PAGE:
So, it transpires that the “beginners” I had previously agreed to run a game for aren’t actually as inexperienced as I had been led to believe, which at least meant I could go a little more broad in the selection of games I could suggest for them. In the end, we went with Greg Stafford’s excellent Pendragon, since the group wanted something fantasy-based and historically themed.

We just had the character generation session, and player feedback is very good. Pendragon is the only game I can think of which does the whole Forgey “let’s make a very focused game about a very specific range of characters for a tightly defined play experience” thing and actually makes it work for campaign play. (This is impressive considering that it first came out in 1985, but there you go.) The primary way it accomplishes this is by encouraging a focus on the player characters’ families; you usually only go on one adventure a year, with downtime spent dealing with the management of your knight’s manor, and whilst the effects of aging can be staved off for a while, sooner or later it’s going to hit you like a hammer. Since the Arthurian saga goes on for decades, this means player characters need to rear heirs who can take up adventuring once their parents are too elderly for quests.

The plan for the moment is to play a short campaign and then see how we feel about continuing, but there are still benefits to incorporating this family-based stuff in the game.  Notably, for characters beginning with the game’s assumed starting premise (knights of Salisbury in King Uther’s time), there is offered an optional system for randomly determining the deeds and cause of your father and grandfather. The players decided to go with this option and it went down really well, because it’s basically a method of giving them 75 years of backstory to give the action of the game some context without just tossing an enormous background document at them and saying “here, read this”. By making a game of the backstory, the players become invested in it, and even though the starting Glory you get from it tends not to be that different in the end (all the PCs are within about 100 points of each other), there’s still fun to be had from working out whose father was most prestigious.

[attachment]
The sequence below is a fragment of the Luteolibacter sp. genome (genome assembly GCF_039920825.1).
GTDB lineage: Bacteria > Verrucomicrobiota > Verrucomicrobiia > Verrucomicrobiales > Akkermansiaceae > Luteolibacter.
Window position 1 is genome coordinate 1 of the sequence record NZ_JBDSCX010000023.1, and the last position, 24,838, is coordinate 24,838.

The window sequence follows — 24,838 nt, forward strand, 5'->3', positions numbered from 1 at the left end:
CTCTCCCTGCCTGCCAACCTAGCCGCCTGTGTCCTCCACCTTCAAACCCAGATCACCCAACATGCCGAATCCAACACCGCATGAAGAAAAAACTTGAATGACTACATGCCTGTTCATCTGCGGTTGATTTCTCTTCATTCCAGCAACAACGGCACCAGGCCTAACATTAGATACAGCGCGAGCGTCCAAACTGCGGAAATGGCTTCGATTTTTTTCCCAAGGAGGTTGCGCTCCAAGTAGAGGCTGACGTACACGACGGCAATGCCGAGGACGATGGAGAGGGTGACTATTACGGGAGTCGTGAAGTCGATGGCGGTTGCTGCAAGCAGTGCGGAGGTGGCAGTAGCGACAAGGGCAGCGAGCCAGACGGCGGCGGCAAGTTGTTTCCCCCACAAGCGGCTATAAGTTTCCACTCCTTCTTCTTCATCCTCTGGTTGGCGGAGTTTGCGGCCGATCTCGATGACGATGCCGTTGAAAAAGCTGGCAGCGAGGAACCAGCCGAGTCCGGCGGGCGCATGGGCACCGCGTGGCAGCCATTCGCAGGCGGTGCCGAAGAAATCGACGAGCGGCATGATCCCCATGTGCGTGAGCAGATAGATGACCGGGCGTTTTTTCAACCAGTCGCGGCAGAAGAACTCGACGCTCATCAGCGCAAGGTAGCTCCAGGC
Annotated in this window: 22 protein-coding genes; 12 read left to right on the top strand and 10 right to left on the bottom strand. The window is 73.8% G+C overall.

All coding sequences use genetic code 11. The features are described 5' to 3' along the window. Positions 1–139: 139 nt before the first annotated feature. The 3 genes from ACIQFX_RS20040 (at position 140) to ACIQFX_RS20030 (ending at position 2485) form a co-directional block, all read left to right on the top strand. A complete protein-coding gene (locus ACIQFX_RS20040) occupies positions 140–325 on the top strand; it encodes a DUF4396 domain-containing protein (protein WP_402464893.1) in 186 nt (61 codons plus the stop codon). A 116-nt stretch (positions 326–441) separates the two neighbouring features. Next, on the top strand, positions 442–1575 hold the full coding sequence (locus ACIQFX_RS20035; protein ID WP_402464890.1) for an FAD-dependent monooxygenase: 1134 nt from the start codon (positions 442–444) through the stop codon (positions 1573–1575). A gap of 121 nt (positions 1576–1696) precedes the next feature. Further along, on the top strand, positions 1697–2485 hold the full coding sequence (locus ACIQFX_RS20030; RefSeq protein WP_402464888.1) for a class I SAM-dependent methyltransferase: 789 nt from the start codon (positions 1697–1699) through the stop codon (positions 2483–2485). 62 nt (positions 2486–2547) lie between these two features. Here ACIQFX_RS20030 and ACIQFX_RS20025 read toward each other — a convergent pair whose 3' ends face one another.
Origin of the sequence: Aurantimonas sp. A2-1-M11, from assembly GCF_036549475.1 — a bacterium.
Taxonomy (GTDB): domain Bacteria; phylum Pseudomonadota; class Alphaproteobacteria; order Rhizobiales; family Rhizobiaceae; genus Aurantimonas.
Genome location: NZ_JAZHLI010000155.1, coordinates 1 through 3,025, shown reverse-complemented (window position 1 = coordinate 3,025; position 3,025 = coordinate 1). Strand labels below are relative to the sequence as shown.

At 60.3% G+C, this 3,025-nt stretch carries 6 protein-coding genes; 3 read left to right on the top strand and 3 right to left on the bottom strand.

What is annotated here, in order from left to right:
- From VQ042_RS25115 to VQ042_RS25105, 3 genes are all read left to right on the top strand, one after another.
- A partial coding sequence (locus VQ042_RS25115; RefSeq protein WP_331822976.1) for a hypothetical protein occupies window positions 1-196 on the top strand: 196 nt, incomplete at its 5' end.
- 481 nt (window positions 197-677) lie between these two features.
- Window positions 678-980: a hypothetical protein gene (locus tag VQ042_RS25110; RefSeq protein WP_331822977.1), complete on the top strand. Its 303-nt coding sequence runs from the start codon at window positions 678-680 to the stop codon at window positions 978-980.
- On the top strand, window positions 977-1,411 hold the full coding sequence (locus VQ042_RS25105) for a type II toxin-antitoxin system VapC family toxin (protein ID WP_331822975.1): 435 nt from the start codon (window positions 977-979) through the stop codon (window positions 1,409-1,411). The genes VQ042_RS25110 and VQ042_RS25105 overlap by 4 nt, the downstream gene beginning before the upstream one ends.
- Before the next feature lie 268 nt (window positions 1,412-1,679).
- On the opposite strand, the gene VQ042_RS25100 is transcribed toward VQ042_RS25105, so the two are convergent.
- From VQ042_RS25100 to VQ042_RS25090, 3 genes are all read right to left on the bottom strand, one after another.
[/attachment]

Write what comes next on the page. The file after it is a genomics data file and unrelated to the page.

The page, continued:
I was worried that character generation would spill over into two sessions, but actually once this history part was done statting up the player knights was a brisk process – and I think it helped that we got some form of gameplay out of the evening through the history generator, even if it is mostly random chance. Each of the characters seems to have already developed a distinctive niche of their own, in part through the history process and in part through the personality traits system, and I think everyone is excited to see what happens when we unleash them on Dark Ages Britain – I know I am. I’ve said before that if a character generation isn’t fast, it should at least be fun, and Pendragon seems to get the best of both worlds – family history generation is fun, and generating subsequent PCs within a particular family is fast.